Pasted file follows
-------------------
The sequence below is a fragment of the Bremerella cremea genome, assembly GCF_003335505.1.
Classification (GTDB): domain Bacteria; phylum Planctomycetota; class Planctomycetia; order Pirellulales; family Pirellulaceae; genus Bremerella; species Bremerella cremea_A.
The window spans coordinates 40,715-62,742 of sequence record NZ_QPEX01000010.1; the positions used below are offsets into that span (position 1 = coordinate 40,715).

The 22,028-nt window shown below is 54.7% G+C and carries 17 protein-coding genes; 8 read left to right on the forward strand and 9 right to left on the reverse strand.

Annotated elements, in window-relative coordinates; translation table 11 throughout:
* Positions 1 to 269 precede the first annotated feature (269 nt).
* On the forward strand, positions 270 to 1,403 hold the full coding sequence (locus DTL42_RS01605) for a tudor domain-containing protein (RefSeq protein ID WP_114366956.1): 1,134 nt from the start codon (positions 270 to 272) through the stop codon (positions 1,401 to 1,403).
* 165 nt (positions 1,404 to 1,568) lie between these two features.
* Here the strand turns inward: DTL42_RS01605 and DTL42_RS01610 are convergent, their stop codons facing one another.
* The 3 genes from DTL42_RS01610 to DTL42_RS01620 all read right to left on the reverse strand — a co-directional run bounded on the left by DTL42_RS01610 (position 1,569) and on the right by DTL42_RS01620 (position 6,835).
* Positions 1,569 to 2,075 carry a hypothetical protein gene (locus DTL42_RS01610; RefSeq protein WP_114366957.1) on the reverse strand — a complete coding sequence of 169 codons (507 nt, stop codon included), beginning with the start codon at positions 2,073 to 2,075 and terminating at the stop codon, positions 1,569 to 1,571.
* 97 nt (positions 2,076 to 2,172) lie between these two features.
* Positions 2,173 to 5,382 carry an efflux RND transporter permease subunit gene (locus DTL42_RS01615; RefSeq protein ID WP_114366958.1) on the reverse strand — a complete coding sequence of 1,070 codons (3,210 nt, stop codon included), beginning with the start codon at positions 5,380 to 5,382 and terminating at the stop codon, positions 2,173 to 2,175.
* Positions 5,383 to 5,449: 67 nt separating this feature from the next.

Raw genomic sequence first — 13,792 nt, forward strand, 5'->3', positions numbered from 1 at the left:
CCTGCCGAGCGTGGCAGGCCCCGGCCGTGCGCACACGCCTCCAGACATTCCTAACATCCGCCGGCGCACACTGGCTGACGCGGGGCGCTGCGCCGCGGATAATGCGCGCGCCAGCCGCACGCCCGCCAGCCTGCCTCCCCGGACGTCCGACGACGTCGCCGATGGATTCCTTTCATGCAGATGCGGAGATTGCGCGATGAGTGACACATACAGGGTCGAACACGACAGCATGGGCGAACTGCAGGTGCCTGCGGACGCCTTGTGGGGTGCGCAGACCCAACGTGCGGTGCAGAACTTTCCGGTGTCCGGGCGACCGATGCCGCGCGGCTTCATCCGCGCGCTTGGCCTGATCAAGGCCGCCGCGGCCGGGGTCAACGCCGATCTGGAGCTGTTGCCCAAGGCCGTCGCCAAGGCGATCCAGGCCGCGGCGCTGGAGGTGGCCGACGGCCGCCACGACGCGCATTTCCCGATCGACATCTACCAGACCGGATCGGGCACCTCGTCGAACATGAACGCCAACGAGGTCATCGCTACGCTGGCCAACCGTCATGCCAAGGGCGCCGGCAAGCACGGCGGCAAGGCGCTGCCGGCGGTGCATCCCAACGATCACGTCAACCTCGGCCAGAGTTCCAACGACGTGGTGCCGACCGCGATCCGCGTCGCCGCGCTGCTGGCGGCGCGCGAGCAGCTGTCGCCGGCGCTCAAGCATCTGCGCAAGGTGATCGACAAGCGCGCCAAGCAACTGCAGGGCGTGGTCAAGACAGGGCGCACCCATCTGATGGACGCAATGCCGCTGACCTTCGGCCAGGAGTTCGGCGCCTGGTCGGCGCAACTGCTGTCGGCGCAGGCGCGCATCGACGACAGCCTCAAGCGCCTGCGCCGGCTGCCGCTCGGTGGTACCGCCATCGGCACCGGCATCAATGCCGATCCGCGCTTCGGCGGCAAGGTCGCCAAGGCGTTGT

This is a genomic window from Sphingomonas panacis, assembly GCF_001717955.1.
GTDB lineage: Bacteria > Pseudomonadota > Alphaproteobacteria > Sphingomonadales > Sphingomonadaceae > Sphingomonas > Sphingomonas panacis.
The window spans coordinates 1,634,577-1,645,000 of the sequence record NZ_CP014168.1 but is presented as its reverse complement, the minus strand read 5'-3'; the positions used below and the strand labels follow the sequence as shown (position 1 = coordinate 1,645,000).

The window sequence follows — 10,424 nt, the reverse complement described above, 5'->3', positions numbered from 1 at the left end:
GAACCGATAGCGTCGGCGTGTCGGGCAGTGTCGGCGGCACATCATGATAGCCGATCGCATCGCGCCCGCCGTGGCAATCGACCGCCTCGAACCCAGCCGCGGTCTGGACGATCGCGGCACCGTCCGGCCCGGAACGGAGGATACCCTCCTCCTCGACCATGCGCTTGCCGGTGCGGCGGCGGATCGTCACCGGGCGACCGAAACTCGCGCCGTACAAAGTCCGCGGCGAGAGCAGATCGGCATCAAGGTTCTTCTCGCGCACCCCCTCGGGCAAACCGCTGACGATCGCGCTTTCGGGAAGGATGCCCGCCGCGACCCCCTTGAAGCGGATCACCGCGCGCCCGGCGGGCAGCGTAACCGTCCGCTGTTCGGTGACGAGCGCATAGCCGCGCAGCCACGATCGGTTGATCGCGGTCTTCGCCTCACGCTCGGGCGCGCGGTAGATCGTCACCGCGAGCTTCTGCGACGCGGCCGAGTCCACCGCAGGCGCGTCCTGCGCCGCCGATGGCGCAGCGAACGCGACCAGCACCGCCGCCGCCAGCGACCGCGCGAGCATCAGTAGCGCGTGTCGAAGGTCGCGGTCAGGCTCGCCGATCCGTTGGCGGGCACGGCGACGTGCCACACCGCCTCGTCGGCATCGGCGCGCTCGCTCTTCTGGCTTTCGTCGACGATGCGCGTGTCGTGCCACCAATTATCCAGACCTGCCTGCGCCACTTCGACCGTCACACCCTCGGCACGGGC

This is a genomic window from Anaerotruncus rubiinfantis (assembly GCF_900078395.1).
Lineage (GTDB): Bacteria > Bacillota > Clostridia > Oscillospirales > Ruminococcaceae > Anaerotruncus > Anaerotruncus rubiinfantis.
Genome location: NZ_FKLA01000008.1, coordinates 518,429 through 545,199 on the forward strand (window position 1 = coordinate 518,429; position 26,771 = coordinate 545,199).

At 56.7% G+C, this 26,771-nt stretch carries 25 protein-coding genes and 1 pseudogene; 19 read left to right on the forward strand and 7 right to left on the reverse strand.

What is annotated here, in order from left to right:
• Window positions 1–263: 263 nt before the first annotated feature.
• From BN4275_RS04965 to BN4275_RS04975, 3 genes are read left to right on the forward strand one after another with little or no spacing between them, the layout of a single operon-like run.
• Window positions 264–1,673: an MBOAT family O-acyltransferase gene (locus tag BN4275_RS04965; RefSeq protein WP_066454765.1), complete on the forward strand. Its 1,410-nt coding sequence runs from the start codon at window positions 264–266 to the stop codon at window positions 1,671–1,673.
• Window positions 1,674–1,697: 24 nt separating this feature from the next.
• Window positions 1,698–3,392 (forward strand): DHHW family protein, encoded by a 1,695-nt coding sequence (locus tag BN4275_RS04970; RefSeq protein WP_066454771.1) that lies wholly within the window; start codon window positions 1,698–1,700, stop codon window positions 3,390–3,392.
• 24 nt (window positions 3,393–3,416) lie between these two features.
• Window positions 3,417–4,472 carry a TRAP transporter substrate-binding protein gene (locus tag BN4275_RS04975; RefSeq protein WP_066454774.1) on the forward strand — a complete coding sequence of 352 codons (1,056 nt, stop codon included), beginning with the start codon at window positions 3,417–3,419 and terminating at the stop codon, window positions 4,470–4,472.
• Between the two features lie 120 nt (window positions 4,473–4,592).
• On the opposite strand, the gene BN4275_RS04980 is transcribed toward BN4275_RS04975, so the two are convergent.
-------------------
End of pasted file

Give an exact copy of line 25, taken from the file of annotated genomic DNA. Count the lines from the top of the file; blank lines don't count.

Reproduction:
At 56.7% G+C, this 26,771-nt stretch carries 25 protein-coding genes and 1 pseudogene; 19 read left to right on the forward strand and 7 right to left on the reverse strand.